Periodic limb movements in sleep - State-dependent excitability of the spinal flexor reflex

Bara-Jimenez W., Aksu M., Graham B., Sato S., Hallett M.

NEUROLOGY, vol.54, no.8, pp.1609-1615, 2000 (SCI-Expanded) identifier identifier identifier

  • Publication Type: Article / Article
  • Volume: 54 Issue: 8
  • Publication Date: 2000
  • Doi Number: 10.1212/wnl.54.8.1609
  • Journal Name: NEUROLOGY
  • Journal Indexes: Science Citation Index Expanded (SCI-EXPANDED)
  • Page Numbers: pp.1609-1615
  • Keywords: periodic limb movement disorder, periodic leg movements during sleep, periodic limb movements, sleep, physiology, restless legs syndrome, spinal cord, flexor reflex, RESTLESS LEGS SYNDROME, NOCTURNAL MYOCLONUS, CORD LESION
  • Acibadem Mehmet Ali Aydinlar University Affiliated: No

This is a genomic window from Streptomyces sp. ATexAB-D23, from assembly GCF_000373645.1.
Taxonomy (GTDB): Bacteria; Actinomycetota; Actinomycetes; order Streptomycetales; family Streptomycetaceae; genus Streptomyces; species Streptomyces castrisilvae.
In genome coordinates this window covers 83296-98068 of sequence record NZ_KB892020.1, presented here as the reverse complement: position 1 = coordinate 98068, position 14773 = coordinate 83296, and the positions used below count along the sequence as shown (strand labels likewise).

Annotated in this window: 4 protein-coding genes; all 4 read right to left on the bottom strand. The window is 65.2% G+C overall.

Objective: To test the hypothesis that periodic limb movements (PLMs) are related to spinal flexor reflexes (FRs), the authors compared the state-dependent changes in FR excitability in 10 patients with restless legs syndrome (RLS) and PLMs with those from matched controls. Background: PLM is a disorder of motor control during sleep, frequently occurring in RLS. Clinically, PLMs resemble spinal FRs. Methods: FRs were obtained by electrically stimulating the medial plantar nerve and recording from antagonist leg and thigh muscles bilaterally. Results: Compared with controls, patients had significantly increased spinal cord excitability, as indicated by lower threshold and greater spatial spread of the FR, which was more prominent during sleep. Multiple late responses were seen during sleep in all patients and in some controls at higher threshold. The most prominent of these responses had a very long duration and a latency range of 250 to 800 msec, and because of its close temporal relationship to the FR stimulus, the authors considered it was a late, high-threshold component of the FR (FR3). The authors also found a similarity between the pattern of muscle recruitment and spatial spread of late components of the FR and those of spontaneous PLMs. Conclusions: The results support the hypothesis that PLMs in RLS and FRs share common spinal mechanisms and suggest that PLMs may result from enhanced spinal cord excitability in RLS patients. Because dopaminergic mechanisms are involved in spinal FR control, the results are consistent with the current view that RLS is a disorder of dopaminergic function.